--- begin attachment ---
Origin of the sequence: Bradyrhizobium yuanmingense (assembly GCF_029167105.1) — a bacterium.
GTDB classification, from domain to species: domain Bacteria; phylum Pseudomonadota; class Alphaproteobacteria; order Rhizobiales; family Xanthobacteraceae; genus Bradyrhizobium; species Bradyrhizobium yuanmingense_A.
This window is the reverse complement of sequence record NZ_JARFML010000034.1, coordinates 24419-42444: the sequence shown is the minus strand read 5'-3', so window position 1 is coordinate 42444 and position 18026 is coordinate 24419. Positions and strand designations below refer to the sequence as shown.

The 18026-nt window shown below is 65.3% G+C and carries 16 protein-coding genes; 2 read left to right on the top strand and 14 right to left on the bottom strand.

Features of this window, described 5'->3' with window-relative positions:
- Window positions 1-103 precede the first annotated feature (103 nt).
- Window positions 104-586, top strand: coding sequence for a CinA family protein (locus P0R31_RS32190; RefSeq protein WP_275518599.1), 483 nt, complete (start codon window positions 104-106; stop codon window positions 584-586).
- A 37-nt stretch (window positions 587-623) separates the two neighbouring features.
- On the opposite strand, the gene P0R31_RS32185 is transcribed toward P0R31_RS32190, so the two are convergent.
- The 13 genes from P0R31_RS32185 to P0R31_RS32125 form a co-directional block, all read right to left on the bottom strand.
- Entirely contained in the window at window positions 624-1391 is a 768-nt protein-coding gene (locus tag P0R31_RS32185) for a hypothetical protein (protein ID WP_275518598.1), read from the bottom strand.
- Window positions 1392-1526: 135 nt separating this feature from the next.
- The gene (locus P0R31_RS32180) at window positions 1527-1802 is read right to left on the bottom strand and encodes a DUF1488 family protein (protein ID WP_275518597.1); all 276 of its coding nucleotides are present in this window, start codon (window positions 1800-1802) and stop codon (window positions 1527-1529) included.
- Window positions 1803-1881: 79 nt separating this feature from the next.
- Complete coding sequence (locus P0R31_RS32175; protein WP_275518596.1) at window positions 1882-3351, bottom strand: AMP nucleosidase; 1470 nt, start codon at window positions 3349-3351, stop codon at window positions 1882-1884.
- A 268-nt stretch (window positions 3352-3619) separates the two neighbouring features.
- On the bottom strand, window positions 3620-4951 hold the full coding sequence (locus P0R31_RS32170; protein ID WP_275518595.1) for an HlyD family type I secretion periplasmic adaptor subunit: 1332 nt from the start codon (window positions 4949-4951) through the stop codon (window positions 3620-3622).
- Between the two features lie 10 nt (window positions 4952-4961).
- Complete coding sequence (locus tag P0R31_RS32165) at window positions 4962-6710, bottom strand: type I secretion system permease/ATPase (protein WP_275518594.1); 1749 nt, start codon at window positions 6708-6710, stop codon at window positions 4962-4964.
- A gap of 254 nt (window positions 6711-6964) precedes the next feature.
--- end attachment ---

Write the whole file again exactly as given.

Origin of the sequence: Bradyrhizobium yuanmingense (assembly GCF_029167105.1) — a bacterium.
GTDB classification, from domain to species: domain Bacteria; phylum Pseudomonadota; class Alphaproteobacteria; order Rhizobiales; family Xanthobacteraceae; genus Bradyrhizobium; species Bradyrhizobium yuanmingense_A.
This window is the reverse complement of sequence record NZ_JARFML010000034.1, coordinates 24419-42444: the sequence shown is the minus strand read 5'-3', so window position 1 is coordinate 42444 and position 18026 is coordinate 24419. Positions and strand designations below refer to the sequence as shown.

The 18026-nt window shown below is 65.3% G+C and carries 16 protein-coding genes; 2 read left to right on the top strand and 14 right to left on the bottom strand.

Features of this window, described 5'->3' with window-relative positions:
- Window positions 1-103 precede the first annotated feature (103 nt).
- Window positions 104-586, top strand: coding sequence for a CinA family protein (locus P0R31_RS32190; RefSeq protein WP_275518599.1), 483 nt, complete (start codon window positions 104-106; stop codon window positions 584-586).
- A 37-nt stretch (window positions 587-623) separates the two neighbouring features.
- On the opposite strand, the gene P0R31_RS32185 is transcribed toward P0R31_RS32190, so the two are convergent.
- The 13 genes from P0R31_RS32185 to P0R31_RS32125 form a co-directional block, all read right to left on the bottom strand.
- Entirely contained in the window at window positions 624-1391 is a 768-nt protein-coding gene (locus tag P0R31_RS32185) for a hypothetical protein (protein ID WP_275518598.1), read from the bottom strand.
- Window positions 1392-1526: 135 nt separating this feature from the next.
- The gene (locus P0R31_RS32180) at window positions 1527-1802 is read right to left on the bottom strand and encodes a DUF1488 family protein (protein ID WP_275518597.1); all 276 of its coding nucleotides are present in this window, start codon (window positions 1800-1802) and stop codon (window positions 1527-1529) included.
- Window positions 1803-1881: 79 nt separating this feature from the next.
- Complete coding sequence (locus P0R31_RS32175; protein WP_275518596.1) at window positions 1882-3351, bottom strand: AMP nucleosidase; 1470 nt, start codon at window positions 3349-3351, stop codon at window positions 1882-1884.
- A 268-nt stretch (window positions 3352-3619) separates the two neighbouring features.
- On the bottom strand, window positions 3620-4951 hold the full coding sequence (locus P0R31_RS32170; protein ID WP_275518595.1) for an HlyD family type I secretion periplasmic adaptor subunit: 1332 nt from the start codon (window positions 4949-4951) through the stop codon (window positions 3620-3622).
- Between the two features lie 10 nt (window positions 4952-4961).
- Complete coding sequence (locus tag P0R31_RS32165) at window positions 4962-6710, bottom strand: type I secretion system permease/ATPase (protein WP_275518594.1); 1749 nt, start codon at window positions 6708-6710, stop codon at window positions 4962-4964.
- A gap of 254 nt (window positions 6711-6964) precedes the next feature.